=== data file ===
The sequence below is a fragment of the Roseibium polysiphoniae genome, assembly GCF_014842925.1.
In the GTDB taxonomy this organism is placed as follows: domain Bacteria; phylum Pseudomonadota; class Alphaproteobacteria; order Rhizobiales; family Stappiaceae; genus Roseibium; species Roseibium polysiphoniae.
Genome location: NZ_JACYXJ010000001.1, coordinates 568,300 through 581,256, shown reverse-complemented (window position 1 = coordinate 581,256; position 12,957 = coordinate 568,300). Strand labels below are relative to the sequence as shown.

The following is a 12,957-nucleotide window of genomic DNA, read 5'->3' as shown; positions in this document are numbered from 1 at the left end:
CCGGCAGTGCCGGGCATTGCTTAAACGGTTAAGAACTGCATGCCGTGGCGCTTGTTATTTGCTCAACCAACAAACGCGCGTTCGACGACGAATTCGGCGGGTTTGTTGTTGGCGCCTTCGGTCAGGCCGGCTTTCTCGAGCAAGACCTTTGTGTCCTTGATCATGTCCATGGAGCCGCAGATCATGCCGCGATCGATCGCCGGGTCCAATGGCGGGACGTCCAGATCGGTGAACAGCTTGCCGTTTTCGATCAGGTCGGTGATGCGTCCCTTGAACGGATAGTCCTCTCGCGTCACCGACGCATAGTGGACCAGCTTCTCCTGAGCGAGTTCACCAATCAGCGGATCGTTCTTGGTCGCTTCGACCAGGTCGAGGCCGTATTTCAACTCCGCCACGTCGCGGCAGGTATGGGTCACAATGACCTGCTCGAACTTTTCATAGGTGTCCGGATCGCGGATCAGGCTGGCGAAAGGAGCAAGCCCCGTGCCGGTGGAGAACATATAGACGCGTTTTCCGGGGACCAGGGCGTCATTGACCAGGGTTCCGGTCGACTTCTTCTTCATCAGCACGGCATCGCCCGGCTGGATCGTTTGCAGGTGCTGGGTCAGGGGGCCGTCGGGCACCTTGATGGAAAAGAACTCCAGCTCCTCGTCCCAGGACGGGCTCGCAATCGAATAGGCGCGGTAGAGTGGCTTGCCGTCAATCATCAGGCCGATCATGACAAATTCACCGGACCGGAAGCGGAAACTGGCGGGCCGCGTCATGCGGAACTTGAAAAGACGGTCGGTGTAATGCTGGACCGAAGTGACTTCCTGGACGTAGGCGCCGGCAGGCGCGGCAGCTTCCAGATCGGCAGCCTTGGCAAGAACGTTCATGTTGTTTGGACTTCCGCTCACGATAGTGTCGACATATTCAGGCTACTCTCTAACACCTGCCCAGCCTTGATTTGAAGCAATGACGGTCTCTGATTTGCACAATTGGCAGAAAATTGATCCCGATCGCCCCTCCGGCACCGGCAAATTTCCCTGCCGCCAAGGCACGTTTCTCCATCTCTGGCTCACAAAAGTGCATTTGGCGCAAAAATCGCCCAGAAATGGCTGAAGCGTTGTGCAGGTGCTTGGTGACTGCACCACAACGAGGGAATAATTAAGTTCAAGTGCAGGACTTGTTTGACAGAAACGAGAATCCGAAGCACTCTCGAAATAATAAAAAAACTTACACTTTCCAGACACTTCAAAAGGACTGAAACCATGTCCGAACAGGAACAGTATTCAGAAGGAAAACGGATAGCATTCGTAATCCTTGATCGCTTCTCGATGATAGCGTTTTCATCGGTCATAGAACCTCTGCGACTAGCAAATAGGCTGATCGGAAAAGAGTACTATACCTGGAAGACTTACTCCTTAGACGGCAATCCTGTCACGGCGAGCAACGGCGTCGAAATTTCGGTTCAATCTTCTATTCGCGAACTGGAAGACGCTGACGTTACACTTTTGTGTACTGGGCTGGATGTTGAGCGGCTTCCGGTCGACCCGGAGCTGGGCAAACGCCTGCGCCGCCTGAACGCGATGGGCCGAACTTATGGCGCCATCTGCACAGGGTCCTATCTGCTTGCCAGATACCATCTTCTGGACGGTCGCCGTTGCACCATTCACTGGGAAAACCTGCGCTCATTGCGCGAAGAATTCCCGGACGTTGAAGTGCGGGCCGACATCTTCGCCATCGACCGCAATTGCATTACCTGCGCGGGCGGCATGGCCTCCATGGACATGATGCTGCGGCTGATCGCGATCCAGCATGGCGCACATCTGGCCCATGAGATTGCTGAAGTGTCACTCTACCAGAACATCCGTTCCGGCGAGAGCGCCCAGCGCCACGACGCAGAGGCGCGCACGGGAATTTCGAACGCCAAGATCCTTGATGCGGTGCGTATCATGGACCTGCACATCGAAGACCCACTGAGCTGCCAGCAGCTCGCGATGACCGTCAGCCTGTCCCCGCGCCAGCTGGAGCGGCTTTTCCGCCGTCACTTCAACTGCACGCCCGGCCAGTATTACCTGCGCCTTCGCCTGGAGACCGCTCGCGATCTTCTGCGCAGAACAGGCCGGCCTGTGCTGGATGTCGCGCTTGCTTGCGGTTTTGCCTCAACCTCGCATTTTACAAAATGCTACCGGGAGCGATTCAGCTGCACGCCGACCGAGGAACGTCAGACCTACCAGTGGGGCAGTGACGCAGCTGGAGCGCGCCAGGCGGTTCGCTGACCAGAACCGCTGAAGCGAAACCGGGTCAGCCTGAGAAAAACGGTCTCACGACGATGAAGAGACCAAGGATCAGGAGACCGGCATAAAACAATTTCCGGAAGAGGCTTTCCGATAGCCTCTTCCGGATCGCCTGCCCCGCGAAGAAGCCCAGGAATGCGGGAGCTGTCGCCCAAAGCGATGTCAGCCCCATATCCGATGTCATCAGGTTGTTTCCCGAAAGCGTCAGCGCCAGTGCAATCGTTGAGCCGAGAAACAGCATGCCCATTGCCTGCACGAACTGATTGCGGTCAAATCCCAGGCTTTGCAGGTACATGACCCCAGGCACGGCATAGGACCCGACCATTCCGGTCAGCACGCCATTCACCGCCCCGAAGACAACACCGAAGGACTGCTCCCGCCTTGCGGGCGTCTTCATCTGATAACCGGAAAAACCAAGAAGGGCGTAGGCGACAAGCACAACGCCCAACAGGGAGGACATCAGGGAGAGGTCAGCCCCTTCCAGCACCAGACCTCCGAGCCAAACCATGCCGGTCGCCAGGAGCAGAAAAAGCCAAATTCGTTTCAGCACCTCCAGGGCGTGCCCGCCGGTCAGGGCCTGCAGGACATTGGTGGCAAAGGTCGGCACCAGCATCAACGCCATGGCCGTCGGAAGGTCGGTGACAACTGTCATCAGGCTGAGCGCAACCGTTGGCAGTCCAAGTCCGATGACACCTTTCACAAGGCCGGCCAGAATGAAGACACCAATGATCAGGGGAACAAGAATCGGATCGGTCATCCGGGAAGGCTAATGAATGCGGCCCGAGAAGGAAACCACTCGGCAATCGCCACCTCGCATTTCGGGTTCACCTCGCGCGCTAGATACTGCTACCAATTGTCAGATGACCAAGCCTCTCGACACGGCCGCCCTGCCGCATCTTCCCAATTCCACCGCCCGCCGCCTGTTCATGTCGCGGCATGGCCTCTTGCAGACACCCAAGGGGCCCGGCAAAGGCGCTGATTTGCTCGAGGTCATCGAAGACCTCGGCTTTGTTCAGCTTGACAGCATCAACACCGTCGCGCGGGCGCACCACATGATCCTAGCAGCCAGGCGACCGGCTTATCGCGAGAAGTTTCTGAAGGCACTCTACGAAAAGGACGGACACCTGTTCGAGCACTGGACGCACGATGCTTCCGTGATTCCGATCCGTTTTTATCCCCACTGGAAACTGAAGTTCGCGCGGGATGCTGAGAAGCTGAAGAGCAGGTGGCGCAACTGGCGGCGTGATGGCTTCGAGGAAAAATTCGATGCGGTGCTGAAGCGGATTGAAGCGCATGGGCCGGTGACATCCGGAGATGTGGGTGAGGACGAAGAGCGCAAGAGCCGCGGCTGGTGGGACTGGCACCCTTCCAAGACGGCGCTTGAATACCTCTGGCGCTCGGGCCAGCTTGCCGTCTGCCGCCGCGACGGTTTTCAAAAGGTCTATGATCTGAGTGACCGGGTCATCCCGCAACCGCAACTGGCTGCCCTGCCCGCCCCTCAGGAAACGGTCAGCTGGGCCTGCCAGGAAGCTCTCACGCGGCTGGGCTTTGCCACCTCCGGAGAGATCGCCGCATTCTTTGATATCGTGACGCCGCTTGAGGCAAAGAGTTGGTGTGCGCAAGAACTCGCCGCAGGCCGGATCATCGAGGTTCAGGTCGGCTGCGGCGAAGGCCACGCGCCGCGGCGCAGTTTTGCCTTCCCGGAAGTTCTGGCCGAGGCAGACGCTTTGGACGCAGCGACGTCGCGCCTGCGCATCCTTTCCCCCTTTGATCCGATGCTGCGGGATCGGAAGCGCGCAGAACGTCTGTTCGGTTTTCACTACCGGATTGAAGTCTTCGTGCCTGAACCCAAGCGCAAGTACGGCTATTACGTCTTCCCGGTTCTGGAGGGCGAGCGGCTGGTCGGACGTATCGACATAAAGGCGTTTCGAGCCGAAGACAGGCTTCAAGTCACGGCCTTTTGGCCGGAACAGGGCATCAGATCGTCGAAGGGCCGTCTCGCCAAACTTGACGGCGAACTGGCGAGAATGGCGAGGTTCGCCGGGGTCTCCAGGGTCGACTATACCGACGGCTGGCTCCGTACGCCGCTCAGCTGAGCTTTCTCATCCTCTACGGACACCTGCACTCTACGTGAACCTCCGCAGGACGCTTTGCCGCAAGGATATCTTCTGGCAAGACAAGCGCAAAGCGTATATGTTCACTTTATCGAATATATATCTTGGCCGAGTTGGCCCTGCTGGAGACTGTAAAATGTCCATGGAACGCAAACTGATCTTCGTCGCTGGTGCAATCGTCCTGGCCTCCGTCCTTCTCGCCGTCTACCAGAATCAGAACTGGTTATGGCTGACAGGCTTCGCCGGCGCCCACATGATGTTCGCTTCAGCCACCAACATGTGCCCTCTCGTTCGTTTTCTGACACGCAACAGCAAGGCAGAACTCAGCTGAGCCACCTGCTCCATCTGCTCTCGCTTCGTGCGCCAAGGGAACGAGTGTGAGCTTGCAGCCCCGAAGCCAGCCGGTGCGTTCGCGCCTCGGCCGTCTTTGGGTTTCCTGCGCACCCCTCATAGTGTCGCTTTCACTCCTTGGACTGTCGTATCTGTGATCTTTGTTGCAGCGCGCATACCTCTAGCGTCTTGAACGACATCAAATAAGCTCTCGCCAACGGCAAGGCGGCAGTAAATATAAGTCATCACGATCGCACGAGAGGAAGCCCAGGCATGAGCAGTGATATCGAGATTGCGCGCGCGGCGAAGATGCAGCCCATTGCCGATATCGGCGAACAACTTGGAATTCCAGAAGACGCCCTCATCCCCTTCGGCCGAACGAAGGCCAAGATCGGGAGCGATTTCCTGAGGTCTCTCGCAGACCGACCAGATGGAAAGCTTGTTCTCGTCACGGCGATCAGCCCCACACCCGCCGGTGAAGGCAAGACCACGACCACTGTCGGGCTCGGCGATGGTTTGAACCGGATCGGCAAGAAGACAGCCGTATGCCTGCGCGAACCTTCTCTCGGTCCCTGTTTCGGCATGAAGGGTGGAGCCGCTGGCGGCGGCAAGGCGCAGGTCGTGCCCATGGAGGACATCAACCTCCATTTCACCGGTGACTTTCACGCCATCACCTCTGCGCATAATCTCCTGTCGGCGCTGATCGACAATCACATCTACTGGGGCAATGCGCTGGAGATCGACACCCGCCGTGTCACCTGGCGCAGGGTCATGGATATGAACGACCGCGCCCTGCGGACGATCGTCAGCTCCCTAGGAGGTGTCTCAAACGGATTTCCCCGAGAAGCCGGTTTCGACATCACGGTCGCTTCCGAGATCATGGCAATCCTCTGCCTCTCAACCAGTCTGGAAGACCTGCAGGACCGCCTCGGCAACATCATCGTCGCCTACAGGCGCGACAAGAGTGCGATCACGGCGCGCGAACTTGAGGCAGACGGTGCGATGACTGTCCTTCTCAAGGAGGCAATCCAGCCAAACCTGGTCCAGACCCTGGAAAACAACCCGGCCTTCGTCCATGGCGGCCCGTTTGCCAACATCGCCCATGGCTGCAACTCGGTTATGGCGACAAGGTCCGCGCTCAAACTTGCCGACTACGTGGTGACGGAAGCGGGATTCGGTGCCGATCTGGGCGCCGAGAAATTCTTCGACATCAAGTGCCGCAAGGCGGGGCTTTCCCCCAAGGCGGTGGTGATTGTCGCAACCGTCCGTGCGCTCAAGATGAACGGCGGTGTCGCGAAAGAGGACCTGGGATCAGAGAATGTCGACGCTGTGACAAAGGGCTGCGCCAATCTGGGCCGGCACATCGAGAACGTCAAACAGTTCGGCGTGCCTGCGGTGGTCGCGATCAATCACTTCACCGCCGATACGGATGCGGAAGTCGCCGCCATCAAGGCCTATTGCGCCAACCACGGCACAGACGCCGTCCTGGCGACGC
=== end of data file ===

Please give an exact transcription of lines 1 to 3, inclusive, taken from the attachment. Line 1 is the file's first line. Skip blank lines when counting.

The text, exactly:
The sequence below is a fragment of the Roseibium polysiphoniae genome, assembly GCF_014842925.1.
In the GTDB taxonomy this organism is placed as follows: domain Bacteria; phylum Pseudomonadota; class Alphaproteobacteria; order Rhizobiales; family Stappiaceae; genus Roseibium; species Roseibium polysiphoniae.
Genome location: NZ_JACYXJ010000001.1, coordinates 568,300 through 581,256, shown reverse-complemented (window position 1 = coordinate 581,256; position 12,957 = coordinate 568,300). Strand labels below are relative to the sequence as shown.